flashing lights?" 
    Carriers also cite a lack of expertise-but on the part of customers. And
    they're using it as justification for not tailoring their services to
    specific requests. "These services are really out of the can," says
    Cameron Gregg, global service offering manager for managed firewall
    services at IBM Global Services (Armonk, N.Y.). "Customers are in the
    early stages of their security awareness, so right now we're not providing
    customization on an individual basis." In other words, corporate
    networkers might simply have to go with what they're given. 
    To Have and Have Not
    Then again, what they're given might be more than what they've got. The
    Gartner Group (Stamford, Conn.), a consultancy, says that large companies
    have the resources to dedicate three employees to setting up firewalls and
    security policies, employees who can command salaries of up to $120,000. 
    But smaller companies don't. "Most businesses don't have the technical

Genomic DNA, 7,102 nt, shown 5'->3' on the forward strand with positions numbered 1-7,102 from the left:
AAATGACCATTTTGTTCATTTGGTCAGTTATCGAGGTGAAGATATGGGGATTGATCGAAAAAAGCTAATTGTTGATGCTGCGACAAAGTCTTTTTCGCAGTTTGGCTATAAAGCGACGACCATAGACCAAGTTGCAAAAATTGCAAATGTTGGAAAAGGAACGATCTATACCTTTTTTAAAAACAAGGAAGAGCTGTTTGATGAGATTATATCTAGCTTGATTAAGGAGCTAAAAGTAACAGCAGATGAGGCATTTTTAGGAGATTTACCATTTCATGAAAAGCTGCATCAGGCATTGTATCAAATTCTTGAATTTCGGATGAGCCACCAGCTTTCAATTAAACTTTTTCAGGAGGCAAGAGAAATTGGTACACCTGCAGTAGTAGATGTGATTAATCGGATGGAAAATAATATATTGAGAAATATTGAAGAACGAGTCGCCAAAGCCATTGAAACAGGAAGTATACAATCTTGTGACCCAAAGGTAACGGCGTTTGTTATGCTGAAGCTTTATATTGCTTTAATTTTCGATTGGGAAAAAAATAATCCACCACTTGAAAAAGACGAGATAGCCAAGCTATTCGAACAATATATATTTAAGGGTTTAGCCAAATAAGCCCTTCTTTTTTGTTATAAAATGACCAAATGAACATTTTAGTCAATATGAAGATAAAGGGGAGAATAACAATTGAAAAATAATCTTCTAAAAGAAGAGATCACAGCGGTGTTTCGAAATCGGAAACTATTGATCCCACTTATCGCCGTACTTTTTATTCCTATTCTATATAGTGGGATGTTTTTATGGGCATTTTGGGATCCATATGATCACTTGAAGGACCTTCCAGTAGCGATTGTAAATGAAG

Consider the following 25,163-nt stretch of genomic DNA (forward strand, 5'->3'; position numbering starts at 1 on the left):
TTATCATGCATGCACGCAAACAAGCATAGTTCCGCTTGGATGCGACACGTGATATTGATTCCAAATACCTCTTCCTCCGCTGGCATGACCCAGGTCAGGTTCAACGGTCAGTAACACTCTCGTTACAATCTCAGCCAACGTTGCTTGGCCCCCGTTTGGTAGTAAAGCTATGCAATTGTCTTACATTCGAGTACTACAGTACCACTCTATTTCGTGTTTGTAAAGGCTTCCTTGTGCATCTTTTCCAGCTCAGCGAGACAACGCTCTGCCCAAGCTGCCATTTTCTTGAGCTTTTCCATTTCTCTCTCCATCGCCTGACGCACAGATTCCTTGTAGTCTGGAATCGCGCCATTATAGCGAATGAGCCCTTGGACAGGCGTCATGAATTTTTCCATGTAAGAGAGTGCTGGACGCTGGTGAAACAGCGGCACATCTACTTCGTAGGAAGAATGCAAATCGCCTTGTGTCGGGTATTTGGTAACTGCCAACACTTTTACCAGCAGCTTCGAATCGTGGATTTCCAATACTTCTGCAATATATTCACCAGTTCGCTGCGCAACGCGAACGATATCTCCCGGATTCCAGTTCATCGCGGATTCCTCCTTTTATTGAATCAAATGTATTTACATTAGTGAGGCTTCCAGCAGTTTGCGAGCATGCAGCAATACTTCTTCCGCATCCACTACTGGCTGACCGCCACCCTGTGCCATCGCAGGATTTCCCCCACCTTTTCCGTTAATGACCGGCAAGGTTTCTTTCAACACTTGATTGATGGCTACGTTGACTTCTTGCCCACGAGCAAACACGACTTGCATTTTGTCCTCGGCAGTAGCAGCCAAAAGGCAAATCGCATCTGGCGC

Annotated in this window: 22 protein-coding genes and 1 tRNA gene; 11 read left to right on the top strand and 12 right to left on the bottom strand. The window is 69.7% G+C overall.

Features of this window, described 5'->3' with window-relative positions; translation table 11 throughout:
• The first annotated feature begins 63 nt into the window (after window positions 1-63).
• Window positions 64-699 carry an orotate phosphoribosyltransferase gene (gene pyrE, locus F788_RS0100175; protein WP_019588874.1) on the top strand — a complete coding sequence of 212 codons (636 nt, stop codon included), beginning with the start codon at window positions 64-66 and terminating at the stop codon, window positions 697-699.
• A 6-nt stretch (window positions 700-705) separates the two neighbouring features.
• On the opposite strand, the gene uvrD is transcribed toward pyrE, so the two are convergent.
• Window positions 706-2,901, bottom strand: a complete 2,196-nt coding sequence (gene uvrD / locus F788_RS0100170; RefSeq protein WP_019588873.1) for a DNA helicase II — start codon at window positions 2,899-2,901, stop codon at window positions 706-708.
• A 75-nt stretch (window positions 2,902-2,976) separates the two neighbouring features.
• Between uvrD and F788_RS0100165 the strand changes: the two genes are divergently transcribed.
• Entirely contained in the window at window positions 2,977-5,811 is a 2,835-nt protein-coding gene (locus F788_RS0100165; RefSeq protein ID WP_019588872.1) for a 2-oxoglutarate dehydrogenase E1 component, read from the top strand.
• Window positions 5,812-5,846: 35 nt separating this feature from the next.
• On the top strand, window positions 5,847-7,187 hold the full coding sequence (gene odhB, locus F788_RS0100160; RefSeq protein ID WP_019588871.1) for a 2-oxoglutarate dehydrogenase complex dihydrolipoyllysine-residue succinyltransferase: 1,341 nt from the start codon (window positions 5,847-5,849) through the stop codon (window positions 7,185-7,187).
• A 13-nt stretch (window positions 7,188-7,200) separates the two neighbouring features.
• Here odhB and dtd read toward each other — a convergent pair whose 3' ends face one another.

manpower to devote an entire day to firewall installation," says Jason
    Agagnier, senior network engineer at Microcosm Computer Resources Inc.
    (MCR, San Francisco), a network security consultancy. "Their technicians
    have issues besides security to deal with." 
    That doesn't just put a strain on manpower. It also makes the network more
    vulnerable. "Since most companies aren't up on the latest operating
    systems and equipment, they're prone to stick with default configurations,
    the exploits of which are already known to hackers," Agagnier says. 
    In other words, managed firewall services-for all their faults-might
    simply make sense for many organizations. 
    [snip.. original article is four pages]